As most readers probably know, I have spent the last ten weeks in San Francisco, as The Girlfriend has a short-term job out here this summer. Due to a combination of financial constraints, the nature of our accomodations, and my very deepest personality traits, the summer has been more monastic than usual. Most days, I have had close to twelve hours to myself between The Girlfriend’s work and commute. While I’ve enjoyed getting to know the Bay Area better and while I assure you that we’ve hit some key highlights (Golden Gate Park, Angel Island, Berkeley, Oakland, wine country…), I imagine that for quite some time I mainly will look back on this summer as the most productive of my life. Since today was my last “working” day (and I shipped my books back home earlier this afternoon to make sure of that), I thought I’d share the highlights:
- I drafted, thoroughly revised, and submitted Creepiness to the publisher, and the text has now been copy edited and finalized. We’re still looking at potential back-cover blurbs, but things seem to be moving at a faster pace than for the previous two volumes.
- Just as I was finishing that, I received final proofs for the Italian edition of Agamben’s Use of Bodies, of which I have now produced a draft translation of the prologue, first major division, and first “intermezzo” — amounting to approximately one-third of the total text. I anticipate completing bibliographical work and doing some initial polishing on this segment before the semester begins, and hope (perhaps over-optimistically) to complete an additional third per semester this school year.
- Colby Dickinson and I worked to assemble a co-authored collection of essays on Agamben, which we are in the process of revising in dialogue with a publisher — this naturally has to wait until I’m back in Chicago and can meet with Colby face to face to complete.
- I have drafted and revised a proposal for The Prince of This World: A Demonic Reading of Christianity, the frequently mentioned “devil book” I’ve been planning for several years. I’m still waiting for feedback from another reader, but I anticipate being able to submit this by the end of the month.
- I developed a new course on Islamic thought for Shimer, covering a range of primary texts from Muhammad to the late medieval period — an almost totally new area for me, and something that was long overdue.
- I led a six-week discussion group over two early works of Agamben, Infancy and History and Language and Death, at the Bay Area Public School, which was attended by a really solid group of young autodidacts, as well as recording an interview over Agamben’s work for KPFA in Berkeley and facilitating the completion of Stephen Keating’s directed reading over Agamben.
- And last and probably least, I reviewed a journal article and a book-length manuscript.
On a more personal level, having over the last couple years watched all of the “modern” Star Trek series, I also completed a thorough study of the areas of the franchise least familiar to me: the original series, the animated series, and the movies. And given that I had the chance to play housewife this summer, I also took pride in taking my turn at cooking for The Girlfriend for a change.
And of course, in the spirit of my crazy CTA project, I got what I consider to be very good “coverage” on BART, “getting” 10 stops (with at least one additional stop planned for tomorrow).
[NOTE: Earlier this summer, The Girlfriend and I watched a lot of House of Cards and Scandal, so that must be kept in mind in reading this post.]
It’s easy to forget now, but in the summer of 2008, it really looked like John McCain would win. Only after the financial crisis really began in September — an event that apparently none of our political elites foresaw — did Obama’s victory become a fait accompli. It’s also easy to forget that when it comes to delegates elected by the people who voted in primaries, Obama and Clinton were pretty much in a dead heat. The deciding factor was the Democratic “superdelegates,” i.e., the party leaders who get to vote for the candidate of their choice at the convention regardless of primary results. Clinton could have won if the superdelegates fell in line behind her, but as the convention approached, more and more broke in favor of Obama.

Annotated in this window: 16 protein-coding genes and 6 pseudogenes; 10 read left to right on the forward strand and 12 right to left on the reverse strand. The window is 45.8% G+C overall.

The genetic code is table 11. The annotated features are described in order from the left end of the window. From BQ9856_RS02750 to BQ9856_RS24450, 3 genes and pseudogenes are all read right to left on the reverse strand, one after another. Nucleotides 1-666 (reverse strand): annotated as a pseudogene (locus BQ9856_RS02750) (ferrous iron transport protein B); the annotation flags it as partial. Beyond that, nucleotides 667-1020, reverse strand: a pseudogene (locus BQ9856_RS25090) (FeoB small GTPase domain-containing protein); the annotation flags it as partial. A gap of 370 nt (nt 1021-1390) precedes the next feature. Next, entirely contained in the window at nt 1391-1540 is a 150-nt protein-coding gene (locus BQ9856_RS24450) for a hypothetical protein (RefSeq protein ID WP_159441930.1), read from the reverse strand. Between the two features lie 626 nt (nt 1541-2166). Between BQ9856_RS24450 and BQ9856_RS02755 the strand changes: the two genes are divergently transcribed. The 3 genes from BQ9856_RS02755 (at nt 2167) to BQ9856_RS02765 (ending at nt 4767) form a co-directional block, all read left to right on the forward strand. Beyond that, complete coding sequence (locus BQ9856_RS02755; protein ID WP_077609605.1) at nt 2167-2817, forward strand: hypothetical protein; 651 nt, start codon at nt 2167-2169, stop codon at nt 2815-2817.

With all these facts in mind, I’ve begun to wonder if Clinton, facing the prospect of an uphill battle against one of the most respected politicians in America (another thing that’s easy to forget!), calculated that it was better to let Obama be the sacrificial lamb against McCain and live to fight another day — either 2012, if McCain reaped the whirlwind from the Bush disaster, or else 2016 — and so “released” her superdelegates to Obama. This might also explain why she didn’t insist on the VP slot, not wanting to be tarnished by a defeat.
As it turns out, though, the whirlwind came more quickly than anticipated, resulting in Obama accidentally getting elected.
My two major projects for the summer — my Islam syllabus and Creepiness — are now basically done. There will be further work on both (continued background reading on Islam and the process of editing on Creepiness), but they will no longer require the kind of sustained effort I’ve put in so far. I had been anticipating spending all summer working on both, along with the translation of The Use of Bodies, but there have been delays on finalizing the Italian text that have meant that particular project is on pause for now.
In the meantime, I have a few things to work on. The most exciting is a collection of essays on Agamben that I’m putting together with Colby Dickinson, which will amount to a two-person edited volume. Over the next few weeks, we’ll be reading each other’s contributions (which have mostly been previously published or presented at conferences) and giving some feedback, as well as putting together a proposal. I’ve also promised a couple pieces for a reference work on the doctrine of the atonement and hope to complete at least one (the shorter one, which is due in early fall), and I need to write up a syllabus for my Theology and Politics of the Devil course at CTS (for which I’ve “assigned” myself some fresh reading). Finally, I’d like to rework my Birkbeck talk into a sample chapter for The Prince of This World and put together a prospectus for a publisher. And until I head back to Chicago, I have the weekly Agamben reading group that just started.
I guess that sounds like a lot. The problem is that no single one of them is either as lengthy (or as fun!) as Creepiness or as urgent as the Islam syllabus, so I can picture myself wasting a lot of time deciding which to do first — and then repeating the procedure when I finish whatever I finally settle on and need to move on to the next thing. Somewhat more pathetically, experience teaches me that when I don’t have an overarching project to work on during the summer, I become bored and depressed. That’s one major drawback of being such a productive person: workahol withdrawal can be harsh.